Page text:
Forget about the present, focus on the past
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- On 5th February 2016
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Talk to your parent about the past and you may be surprised by how much they come to life, says Christina Macdonald
How much do you know about your parents? I ask because it occurred to me the other day while visiting my mum that I didn’t know a great deal about her early life. Dementia has little to offer in the way of positive experiences, but if there are any strange perks to this awful disease, then perhaps hearing more about my mum’s early years was one of them.
My point here is that it’s easy to think of our parents as parents, rather than human beings. We look up to them, aspire to be like them, admire them, or in less fortunate circumstances, we might even resent them. But they are usually prominent figures in our lives, for whatever reason. But how much do we know about what they were like before they became our parents?
My mum is in the mid to late stages of vascular dementia. Before she became ill, she rarely talked about her early life. She would talk a bit about growing up during the Second World War, but any information about her teenage years was scarce.
Now that she has dementia, it’s very hard for her to talk about the world we live in today. She used to have opinions on world events and strong views. Now she can’t follow the news, read the papers or follow a TV show. She can’t comment on world events or current affairs, or even understand when I try to tell her about what’s going on in the world or what other close family members have been doing. This means that many of my visits contain long silences, too many in my view. We spend too much time staring at the TV or struggling through fragmented conversations.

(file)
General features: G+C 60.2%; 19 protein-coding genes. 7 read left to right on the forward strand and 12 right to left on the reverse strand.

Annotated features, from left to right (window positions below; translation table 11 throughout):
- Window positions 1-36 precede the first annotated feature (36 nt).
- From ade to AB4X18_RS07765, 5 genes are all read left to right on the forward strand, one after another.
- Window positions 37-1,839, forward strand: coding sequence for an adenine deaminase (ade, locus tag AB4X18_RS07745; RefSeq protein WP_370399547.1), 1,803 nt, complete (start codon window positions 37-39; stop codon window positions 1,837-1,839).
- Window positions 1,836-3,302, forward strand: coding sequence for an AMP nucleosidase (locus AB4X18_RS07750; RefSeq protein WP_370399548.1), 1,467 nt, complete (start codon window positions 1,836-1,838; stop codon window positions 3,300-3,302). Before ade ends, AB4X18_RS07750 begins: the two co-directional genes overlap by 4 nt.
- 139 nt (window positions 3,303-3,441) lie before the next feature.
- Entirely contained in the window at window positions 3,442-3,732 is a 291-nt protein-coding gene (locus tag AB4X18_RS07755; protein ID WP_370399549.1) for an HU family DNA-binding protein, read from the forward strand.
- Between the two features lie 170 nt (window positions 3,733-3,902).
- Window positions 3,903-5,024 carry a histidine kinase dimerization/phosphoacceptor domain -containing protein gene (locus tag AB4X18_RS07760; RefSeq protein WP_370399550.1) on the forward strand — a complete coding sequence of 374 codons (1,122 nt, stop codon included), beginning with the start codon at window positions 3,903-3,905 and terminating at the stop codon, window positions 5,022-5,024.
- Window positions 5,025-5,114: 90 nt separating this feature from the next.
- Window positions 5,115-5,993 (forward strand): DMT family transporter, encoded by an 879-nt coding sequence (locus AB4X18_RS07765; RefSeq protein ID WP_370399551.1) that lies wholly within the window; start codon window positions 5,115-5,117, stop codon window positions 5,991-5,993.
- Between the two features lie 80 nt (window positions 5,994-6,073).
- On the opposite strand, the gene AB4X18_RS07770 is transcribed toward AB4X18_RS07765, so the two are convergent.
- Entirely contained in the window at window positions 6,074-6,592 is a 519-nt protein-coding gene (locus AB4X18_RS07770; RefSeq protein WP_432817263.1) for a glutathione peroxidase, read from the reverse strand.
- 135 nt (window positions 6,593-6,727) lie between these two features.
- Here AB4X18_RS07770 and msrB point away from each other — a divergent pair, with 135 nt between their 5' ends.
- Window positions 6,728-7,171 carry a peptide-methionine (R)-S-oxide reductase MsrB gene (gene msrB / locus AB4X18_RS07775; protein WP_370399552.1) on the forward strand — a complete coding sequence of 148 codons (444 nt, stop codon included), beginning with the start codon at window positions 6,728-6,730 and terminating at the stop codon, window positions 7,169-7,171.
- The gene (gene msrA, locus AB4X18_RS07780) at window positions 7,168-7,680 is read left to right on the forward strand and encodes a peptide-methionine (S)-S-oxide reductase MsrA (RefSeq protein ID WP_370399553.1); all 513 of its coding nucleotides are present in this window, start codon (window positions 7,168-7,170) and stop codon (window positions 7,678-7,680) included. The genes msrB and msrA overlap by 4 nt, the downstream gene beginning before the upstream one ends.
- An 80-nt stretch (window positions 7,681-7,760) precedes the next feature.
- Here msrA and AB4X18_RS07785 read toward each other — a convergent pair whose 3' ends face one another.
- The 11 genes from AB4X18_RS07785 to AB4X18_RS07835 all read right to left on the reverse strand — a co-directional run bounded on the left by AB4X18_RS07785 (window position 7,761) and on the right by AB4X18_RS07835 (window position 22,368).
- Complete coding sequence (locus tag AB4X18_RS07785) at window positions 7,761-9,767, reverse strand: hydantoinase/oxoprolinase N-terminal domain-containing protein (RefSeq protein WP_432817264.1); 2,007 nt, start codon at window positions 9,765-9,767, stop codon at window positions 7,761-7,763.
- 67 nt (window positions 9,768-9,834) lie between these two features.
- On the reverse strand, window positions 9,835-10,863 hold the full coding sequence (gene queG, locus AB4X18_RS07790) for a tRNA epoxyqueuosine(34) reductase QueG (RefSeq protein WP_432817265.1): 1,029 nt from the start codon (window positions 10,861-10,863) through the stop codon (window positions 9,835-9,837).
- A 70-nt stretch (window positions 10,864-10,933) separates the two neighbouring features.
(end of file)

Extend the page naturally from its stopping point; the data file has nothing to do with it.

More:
Conversations are very short, one-sided and often she can’t understand what I’m saying or her comments don’t make sense. It can be frustrating for her when she tries to say something and I don’t understand her, because she can’t articulate her words properly. At this point, if you asked my mother even a simple question about the weather she would probably mix her words up and say something strange that bears no relevance to the question.
Back to the past
Yet strangely, if we take the focus away from the present and she is encouraged to talk about the past, she becomes more articulate, and much happier. When she was a teenager, she used to love ballroom dancing. If I ask her about where she used to go dancing, or whom she went with, most of the time she can answer in complete and clear sentences. And she’s very happy to talk about it. Once she has opened up and talked a bit about her dancing, I will ask her advice on how to dance. She’ll give me a few tips about certain moves or good posture. Her advice makes sense. She feels valued and worthwhile because someone is asking for her advice and it also takes her back to a happier time. We get to have a proper conversation.
The other benefit of doing this is that you get to learn more about your parent or loved one, while you still can. You often find out you have more in common than you might have realised. My mother used to be shy at school and found it hard to make friends. I used to be the same. I didn’t know this until recently.
I also got to find out more about her relationship with my late father. She told me about when they first met, how they met and what her parents thought of him. I learned a great deal about my parents.
I also got to thank her for being a good mum, which is something I’ve never done before. We didn’t have the closest relationship when I was growing up. We were both stubborn, so we used to argue regularly. I don’t think I ever once thanked her for doing her best for me and giving me a chance to lead a good life. Now I’ve had the chance to do this, while she can still understand what I’m saying. And she appreciates my advice.
If you’re caring for a parent or elderly relative with dementia, talk to them about their previous pursuits or hobbies. You may be surprised by just how much you get back and how much they open up. It’s a win-win situation for everyone.